Note: You can find foreclosure auctions in almost every county in the country. They can typically be found through your county’s public records or even through specialty websites like Auction.com.
If a home doesn’t sell at auction, the bank will formally take ownership of the house and list it as a real-estate owned property. These typically sell through a similar process to your average home, but there are more ways to find them. Many properties will be listed on the MLS database while many lenders may have REO listings available right on their websites (for example, Bank of America and Wells Fargo have sites dedicated to their REO properties).
If none of these programs work for you, you can always go straight to the source. Many foreclosed properties end up in the hands of HUD or the government-sponsored enterprises (GSE), Fannie Mae or Freddie Mac. These organizations have their own programs to buy distressed properties and even offer incentives for some first-time buyers.
Fannie Mae has its HomePath program, Freddie Mac has a HomeSteps program, and HUD has HUD homes. HUD also provides a Good Neighbor Next Door Sales program that offers foreclosed properties at a steep discount to teachers, law enforcement officers, and other first responders.
Benefits of a foreclosed property
You may find a good deal
The biggest reason a buyer might seek out a distressed property is that they’re looking for a good deal, and they might be in luck. Distressed properties sold at a 36% discount compared to the average home price during the third quarter of 2020. After all, lenders and banks don’t want to hold onto a property if it’s not making them money, so they want to move it quickly, even if that means taking a lower price.
However, Griffin, our Florida real estate agent, cautions that may not always be the case. Depending on the property, a foreclosure might look like a great deal on paper, but there may be hidden costs. We’ll cover that more later on.
Chance for less competition
Griffin believes the world of foreclosure can open up a whole new level of inventory for homebuyers, and if done correctly, that may also mean less competition. She says the average buyer typically doesn’t seek out a foreclosed home, so investors and cash buyers will be your main competition. However, some special programs give you a leg up to get in first. For example, Fannie Mae’s HomePath program provides a “First Look” window that lets owner-occupants (meaning those who will use the home as their primary residence) view and purchase a foreclosed home before investors.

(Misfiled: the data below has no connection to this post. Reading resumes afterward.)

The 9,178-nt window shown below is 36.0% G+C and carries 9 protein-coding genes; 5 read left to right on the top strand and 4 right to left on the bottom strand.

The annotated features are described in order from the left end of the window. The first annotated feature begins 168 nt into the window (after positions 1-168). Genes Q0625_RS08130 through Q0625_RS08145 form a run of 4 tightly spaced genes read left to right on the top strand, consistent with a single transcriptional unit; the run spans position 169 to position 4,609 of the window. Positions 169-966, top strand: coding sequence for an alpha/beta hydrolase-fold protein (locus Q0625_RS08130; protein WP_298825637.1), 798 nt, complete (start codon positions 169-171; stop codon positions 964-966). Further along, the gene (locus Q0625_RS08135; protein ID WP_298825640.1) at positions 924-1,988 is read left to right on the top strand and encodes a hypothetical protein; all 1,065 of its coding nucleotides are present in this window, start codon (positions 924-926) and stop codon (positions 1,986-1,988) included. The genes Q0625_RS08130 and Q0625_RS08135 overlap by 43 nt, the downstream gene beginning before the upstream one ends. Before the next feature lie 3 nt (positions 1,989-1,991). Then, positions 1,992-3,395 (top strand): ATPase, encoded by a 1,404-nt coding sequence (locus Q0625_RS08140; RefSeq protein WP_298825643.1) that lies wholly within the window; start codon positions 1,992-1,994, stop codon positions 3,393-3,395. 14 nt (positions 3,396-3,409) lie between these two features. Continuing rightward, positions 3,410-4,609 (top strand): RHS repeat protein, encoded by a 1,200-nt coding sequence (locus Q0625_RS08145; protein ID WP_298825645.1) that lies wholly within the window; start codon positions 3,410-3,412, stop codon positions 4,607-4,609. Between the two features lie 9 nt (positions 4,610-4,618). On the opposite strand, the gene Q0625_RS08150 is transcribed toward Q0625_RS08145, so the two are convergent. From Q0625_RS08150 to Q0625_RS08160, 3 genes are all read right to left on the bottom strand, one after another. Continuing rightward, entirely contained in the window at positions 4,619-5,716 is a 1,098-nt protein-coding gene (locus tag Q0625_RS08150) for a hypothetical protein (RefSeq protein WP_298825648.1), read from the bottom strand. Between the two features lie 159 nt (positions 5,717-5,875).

Chance for a clean slate
If you’re looking for a fixer-upper that’s available at an affordable price, a foreclosed home may be your best bet. Kyle Keller, an Arizona real estate agent who has flipped over 75 properties, says a distressed house may be perfect for someone looking to buy a home and make it their own. Plus, a physically foreclosed property will typically have its liens wiped out during the foreclosure process, so you know you’re typically getting a home with a clean title. However, Keller cautions that a pre-foreclosure and auction sale might still have multiple liens on a property, so he warns all buyers to complete a title search before closing if possible.
Drawbacks of a foreclosed property
They’re usually sold ‘as-is’
Many foreclosed homes, especially REOs and those sold at auction, are likely to be sold “as-is,” or in the exact condition you find them. That means the bank is highly unlikely to make any repairs before the sale or even offer any credits toward them. So, it’s essential to make sure you know you will be on the hook for all future repairs and issues lurking inside the home. That’s why a home inspection is so important if you’re able to do one.
It’s a riskier investment
While a foreclosure might present a good deal on paper, both Griffin and Keller agree it can sometimes be a gamble. Distressed properties can often be in rough condition, especially if they’ve gone through a prolonged state of disrepair or sat vacant. Griffin says she’s worked with many homes that have had their air conditioning units ripped out and walls completely stripped while they sat during the foreclosure process. On top of that, if you’re buying at auction, you’ll most likely be buying the property sight unseen, and you may also be responsible for any liens or debts on the property.
Griffin also cautions that, while uncommon, you may become responsible for evicting the previous homeowners if they were allowed to stay during the foreclosure process. That could involve legal eviction proceedings and actions to get the previous owner out. So a home that looks like a steal might just end up causing you more money and headaches down the line if serious issues surround the property.
It can be a drawn-out process
The average home closing in the U.S. can take anywhere from 30 to 60 days, but with a foreclosure, you might be looking at a much longer process. After all, a home can take upwards of 900 days to go through foreclosure proceedings. Buying a distressed property requires more paperwork, more approvals, and more time, so the process may get dragged out. That’s especially the case if you’re hoping to finance your purchase, which can be tricky depending on the condition of the home and the property requirements your lender has.
How do you finance a foreclosed property?
That brings us to our next question: Can you finance a foreclosure in the same way as an average property? Griffin says that depends on how you’re buying the home and its condition.